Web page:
Poisson distribution (radioactive decay)

  • Thread starter steamyoshi
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  • #1

Homework Statement


I am a freshman in physics, just done a lab about radioactive decay.
I've measured the # of beta particles per second 400 times and got the frequency of each number K using Excel.
I'm supposed to take the data and fit it to a puason distribution in MATlab.
The data points themselves seem to be on a nice curve.
The problem I'm having is that the equation for the probabilty doesn't seem to curve at all.

Homework Equations


Puason distribution in radioactive decay: the chance that K beta particles will be detected in 1 second is
P(k) = e^-λ * λ^K/K!


The Attempt at a Solution


I've made an excel chart which shows λ^K/K! for many different K values, and then tweaked the lambda value.
For all the values of λ I've tried, λ^K/K! always increases for increasing values of K, meaning the graph never curves back down. What am I doing wrong?
 
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Answers and Replies

  • #2
Simon Bridge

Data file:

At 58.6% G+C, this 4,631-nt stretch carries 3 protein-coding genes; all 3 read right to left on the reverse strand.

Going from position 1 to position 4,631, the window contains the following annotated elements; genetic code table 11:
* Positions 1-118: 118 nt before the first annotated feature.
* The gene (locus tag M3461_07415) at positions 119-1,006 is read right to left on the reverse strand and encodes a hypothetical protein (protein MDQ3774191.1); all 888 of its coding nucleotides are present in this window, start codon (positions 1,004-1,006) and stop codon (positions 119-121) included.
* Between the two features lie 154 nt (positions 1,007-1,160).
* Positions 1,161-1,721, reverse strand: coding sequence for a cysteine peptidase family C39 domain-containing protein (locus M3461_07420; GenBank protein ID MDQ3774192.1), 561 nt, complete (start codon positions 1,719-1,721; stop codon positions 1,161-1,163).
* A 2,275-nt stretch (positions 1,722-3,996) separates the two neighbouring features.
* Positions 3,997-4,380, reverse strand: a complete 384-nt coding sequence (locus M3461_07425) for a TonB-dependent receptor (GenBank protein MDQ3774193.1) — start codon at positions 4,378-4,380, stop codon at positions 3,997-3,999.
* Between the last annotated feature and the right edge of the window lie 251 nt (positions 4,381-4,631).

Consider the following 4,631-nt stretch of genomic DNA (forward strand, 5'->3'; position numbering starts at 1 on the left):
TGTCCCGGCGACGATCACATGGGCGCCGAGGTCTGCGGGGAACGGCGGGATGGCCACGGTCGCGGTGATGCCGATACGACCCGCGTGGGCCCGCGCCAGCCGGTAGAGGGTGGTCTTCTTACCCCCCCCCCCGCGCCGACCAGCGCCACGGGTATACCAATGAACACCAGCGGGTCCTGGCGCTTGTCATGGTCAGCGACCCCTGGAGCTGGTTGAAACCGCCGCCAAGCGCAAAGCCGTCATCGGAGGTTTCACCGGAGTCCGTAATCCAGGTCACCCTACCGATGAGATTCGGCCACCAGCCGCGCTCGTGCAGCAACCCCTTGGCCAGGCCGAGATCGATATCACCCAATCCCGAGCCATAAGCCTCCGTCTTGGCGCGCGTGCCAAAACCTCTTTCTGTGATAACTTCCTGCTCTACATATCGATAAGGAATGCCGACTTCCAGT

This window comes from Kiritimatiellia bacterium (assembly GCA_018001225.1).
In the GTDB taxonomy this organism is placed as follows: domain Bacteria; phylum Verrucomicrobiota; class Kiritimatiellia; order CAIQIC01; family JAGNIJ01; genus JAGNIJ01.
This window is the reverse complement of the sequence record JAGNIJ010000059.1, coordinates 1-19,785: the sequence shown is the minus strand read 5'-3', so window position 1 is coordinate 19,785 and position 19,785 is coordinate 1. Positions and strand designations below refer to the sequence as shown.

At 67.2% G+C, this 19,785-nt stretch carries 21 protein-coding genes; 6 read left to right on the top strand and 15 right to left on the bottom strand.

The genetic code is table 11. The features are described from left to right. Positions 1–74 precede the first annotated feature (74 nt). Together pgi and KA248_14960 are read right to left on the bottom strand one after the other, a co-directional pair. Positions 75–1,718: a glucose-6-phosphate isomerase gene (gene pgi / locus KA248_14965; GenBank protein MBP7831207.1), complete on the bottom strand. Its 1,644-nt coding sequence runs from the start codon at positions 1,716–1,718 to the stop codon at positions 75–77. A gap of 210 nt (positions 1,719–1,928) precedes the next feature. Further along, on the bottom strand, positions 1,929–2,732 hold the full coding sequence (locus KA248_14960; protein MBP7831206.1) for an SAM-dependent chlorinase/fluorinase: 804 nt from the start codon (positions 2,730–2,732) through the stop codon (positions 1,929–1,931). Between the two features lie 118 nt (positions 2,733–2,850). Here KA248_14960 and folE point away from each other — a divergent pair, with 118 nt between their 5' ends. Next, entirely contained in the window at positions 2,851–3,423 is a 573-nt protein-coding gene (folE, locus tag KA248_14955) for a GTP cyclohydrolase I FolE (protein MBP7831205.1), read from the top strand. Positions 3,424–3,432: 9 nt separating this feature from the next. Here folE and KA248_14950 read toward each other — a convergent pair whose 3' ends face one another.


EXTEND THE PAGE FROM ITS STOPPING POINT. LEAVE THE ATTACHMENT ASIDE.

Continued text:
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Puason distribution in radioactive decay: the chance that K beta particles will be detected in 1 second is
P(k) = e^-λ * λ^K/K!
... that would be poisson distribution, like the fish.
Careful to keep the same variables through your expressions.

$$P(k)=\frac{\lambda^k e^{-k}}{k!}$$

I've made an excel chart which shows λ^K/K! for many different K values, and then tweaked the lambda value.
For all the values of λ I've tried, λ^K/K! always increases for increasing values of K, meaning the graph never curves back down. What am I doing wrong?
##\lambda^k/k!## does increase for positive k, if ##\lambda > 1##but the poisson distribution function has a negative exponential in it which makes it converge for large k.
 
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  • #3
I'm sorry, I don't understand why e is ^-k, all the formulae I've found have e^-λ, which is a constant
thanks for the reply
 
  • #4
Simon Bridge
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That's because I'm an idiot... I should know better than to answer questions at 2am.
concentrating:

When I plot P vs k, I get a decreasing exponential for small values of lambda, and an approximate gaussian for large values of lambda.

You probably have a mistake in your code.
Check - sounds like a misplaced minus sign.

Time for bed.
 
  • #5
Thanks, it WAS a code problem.
 
  • #6
Simon Bridge
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No worries.
And I got to demonstrate not to be afraid of making dumb mistakes too :)
 

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